Consider if the client has support from a counsellor or support worker. Can they be asked to check in with the client after the meeting?

Always end the call by checking if the client has any questions for you and knows what the next action will be and when you will be in contact.

Make sure to manage their expectations about what you can do for them and discuss other sources of help that may be best for support if they are available to the client. For example, encouraging them to use resources provided by mental health practitioners to manage symptoms or to speak to health professionals directly if they need more support.

Using an interpreter

At the outset ask the client and interpreter to confirm that they can hear and understand each other. Explain to the client that the interpreter’s job is to interpret what is being said and they are bound by confidentiality, so cannot repeat anything said to anyone else. This is a good way of reminding the interpreter of their duty of confidentiality.

Sometimes interpreters try to assist by giving the gist of what you or the client are saying. At the start of the conversation have a discussion with the interpreter about the way in which you wish to use them. So, for example, you may explain that it is extremely important that they repeat what the client is saying to you verbatim. Ask them whether it is easier for you to speak in short chunks or to explain something and allow them to interpret?

Explain to the interpreter that it is really important that they relay exactly what the client is saying so if there is any distress or upset that it is relayed to you. It is often worth explaining to the interpreter that at a court or tribunal hearing the interpreter will translate verbatim so it is important that you know if the client has difficulty with particular terminology or understanding questions being put to them.

Make sure that you speak directly to the client despite using an interpreter, to ensure that the discussion is between you and the client, rather than the client and interpreter. ‘Can you ask’ is more likely to lead to discussion between the client and interpreter and important information being lost.


The Salvation Army referral process 

by Carita Thomas

The Salvation Army is one of the biggest organisations referring people into the National Referral Mechanism (NRM). There is now an online referral form.

Here’s how The Salvation Army say the process works:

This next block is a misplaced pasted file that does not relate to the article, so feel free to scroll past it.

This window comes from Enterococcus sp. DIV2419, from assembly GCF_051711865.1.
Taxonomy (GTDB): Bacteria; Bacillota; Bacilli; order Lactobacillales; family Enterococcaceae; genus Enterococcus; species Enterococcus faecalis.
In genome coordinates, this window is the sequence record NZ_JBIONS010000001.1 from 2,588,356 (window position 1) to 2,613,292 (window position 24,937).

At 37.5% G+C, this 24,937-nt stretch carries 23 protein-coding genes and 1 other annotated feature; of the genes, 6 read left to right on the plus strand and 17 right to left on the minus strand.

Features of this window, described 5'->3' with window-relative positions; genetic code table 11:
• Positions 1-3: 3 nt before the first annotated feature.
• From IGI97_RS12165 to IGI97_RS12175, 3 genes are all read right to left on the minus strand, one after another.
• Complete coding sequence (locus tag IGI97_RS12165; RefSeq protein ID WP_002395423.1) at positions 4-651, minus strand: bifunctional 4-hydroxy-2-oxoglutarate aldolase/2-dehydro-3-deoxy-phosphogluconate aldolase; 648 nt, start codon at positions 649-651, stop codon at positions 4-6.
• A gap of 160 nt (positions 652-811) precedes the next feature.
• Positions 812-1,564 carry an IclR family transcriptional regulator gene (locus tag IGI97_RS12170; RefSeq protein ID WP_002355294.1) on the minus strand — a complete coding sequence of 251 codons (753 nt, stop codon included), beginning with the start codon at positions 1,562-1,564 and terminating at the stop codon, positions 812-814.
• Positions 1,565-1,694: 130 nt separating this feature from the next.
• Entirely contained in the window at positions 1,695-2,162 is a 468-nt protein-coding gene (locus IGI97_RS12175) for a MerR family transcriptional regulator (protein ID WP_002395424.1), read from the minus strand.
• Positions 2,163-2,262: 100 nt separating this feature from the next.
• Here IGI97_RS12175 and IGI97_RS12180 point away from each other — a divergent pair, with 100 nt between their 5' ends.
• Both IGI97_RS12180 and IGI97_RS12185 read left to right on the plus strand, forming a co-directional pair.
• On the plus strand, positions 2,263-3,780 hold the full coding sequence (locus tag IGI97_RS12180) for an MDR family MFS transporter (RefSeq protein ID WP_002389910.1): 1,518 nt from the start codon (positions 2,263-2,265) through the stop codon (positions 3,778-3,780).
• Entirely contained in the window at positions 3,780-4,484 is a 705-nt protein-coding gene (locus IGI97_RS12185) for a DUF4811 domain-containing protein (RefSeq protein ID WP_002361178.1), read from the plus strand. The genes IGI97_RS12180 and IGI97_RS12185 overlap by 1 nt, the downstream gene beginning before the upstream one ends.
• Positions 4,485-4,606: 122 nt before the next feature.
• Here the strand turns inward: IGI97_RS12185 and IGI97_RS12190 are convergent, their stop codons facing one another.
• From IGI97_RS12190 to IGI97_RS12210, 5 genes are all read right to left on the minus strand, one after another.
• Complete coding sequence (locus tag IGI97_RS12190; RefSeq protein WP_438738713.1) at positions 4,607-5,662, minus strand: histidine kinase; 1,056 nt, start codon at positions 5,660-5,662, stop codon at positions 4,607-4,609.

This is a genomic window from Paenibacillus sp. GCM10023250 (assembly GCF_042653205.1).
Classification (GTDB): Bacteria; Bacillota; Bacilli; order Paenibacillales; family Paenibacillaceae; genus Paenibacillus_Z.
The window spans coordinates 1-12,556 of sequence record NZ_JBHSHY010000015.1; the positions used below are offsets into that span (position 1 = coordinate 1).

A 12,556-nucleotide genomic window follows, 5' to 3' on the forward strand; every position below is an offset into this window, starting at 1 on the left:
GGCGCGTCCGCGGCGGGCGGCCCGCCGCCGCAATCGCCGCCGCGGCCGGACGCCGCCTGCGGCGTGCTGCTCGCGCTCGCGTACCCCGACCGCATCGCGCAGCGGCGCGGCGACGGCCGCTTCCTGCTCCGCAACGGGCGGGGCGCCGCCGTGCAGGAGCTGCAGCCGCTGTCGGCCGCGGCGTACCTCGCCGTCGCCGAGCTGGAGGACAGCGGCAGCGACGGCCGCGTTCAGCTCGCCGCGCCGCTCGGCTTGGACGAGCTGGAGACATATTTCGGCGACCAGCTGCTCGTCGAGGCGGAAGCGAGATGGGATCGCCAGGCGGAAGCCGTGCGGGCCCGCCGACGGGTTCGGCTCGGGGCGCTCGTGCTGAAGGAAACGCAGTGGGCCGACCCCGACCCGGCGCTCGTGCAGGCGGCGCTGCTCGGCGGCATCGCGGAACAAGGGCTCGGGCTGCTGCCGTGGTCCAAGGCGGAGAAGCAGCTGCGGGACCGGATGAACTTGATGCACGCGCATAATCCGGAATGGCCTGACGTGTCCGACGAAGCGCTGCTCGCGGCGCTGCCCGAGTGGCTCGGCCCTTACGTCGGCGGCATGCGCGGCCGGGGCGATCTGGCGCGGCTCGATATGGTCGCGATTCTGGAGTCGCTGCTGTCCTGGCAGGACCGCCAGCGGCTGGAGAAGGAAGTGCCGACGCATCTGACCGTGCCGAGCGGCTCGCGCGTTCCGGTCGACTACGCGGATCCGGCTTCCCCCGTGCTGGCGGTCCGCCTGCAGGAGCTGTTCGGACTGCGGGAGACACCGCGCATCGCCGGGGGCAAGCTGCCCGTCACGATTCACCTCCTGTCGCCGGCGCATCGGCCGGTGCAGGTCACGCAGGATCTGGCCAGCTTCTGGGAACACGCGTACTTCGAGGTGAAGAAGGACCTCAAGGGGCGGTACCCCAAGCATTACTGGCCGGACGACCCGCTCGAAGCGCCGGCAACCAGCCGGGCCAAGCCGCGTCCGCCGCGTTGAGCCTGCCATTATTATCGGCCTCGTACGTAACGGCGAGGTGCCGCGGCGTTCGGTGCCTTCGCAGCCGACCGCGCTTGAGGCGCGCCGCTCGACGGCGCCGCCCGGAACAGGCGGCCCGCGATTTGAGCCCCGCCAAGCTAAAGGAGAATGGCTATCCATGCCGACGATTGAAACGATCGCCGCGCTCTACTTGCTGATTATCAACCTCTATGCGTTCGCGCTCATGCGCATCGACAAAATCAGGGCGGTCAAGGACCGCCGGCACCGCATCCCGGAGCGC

• They ask the victim for consent to enter the NRM after explaining the NRM and the referral process to them and when they are fully informed of the potential outcomes. 
  • They then conduct the NRM interview with the potential victim, at the end of which they read back the recorded information to ensure that the narrative taken about the victim’s history is accurate. The referral is then submitted to the government. 
  • If there is any additional information provided (for example, from a lawyer or support worker saying why they think the person is a victim or raising concerns about the interview), the Salvation Army forward all further evidence to the government via email and upload the evidence to their internal case management system.
  • The Home Office has told the Salvation Army that there is no need for a potential victim to consent to what is written about them on the NRM referral form. The victim is only consenting to the NRM referral and a request for support. With the new online NRM referral form, oral consent to the fact of referral/request for support is all that is required from the victim. The victim does not need to sign a consent form. 
  • If someone disagrees with what is written about them on the NRM form, they can remedy this by submitting corrections through their solicitor if they have one or, if they are told the government does not believe they are a victim, by asking the government to reconsider that decision later.
  • If someone wants to withdraw from the NRM they need to sign a physical consent form as oral consent is not sufficient.
  • If someone asks for the withdrawal of an NRM referral, their NRM details will stay on the Home Office file for some time so are not immediately cancelled out. 
  • The Salvation Army will not provide potential victims with a printed or emailed copy of their NRM referral as soon as it is completed as standard. They say this is because: “The content of the NRM referral is the evidence and observations of the first responder and therefore can contain classified information – for example details of police or immigration operations which led to the referral. A first responder can provide the individual being referred into the NRM with a printed copy of the NRM referral form if requested, but this is dependent on the capabilities of the first responder to do so at that time….An individual or their legal reps can also request a copy of the NRM referral form from the SCA [government decision maker] through a subject access request.” 

We have had a client who was referred into the NRM by the Salvation Army, although we told them that the client did not consent to what was recorded about them on the referral form before the referral was submitted. As the Salvation Army has explained, the Home Office have advised them there is no need for their consent to what is written down.

What is written on the referral form is very important. A victim should agree to what is sent to the government. If something is written down that is incorrect this could hurt their case and could lead to a decision that they are deemed not a victim of trafficking. This means they might not get the chance to get financial support and accommodation or a legal aid lawyer. It is hard to challenge a negative decision once it is made and much better if the right decision is made the first time.

We recommend:

  • Advising your client about the process for the referral and ask them to tell the Salvation Army (or any other body referring them into the NRM) if they do not understand the questions asked or the interpreter used and to ask for everything written down about them to be read back to them.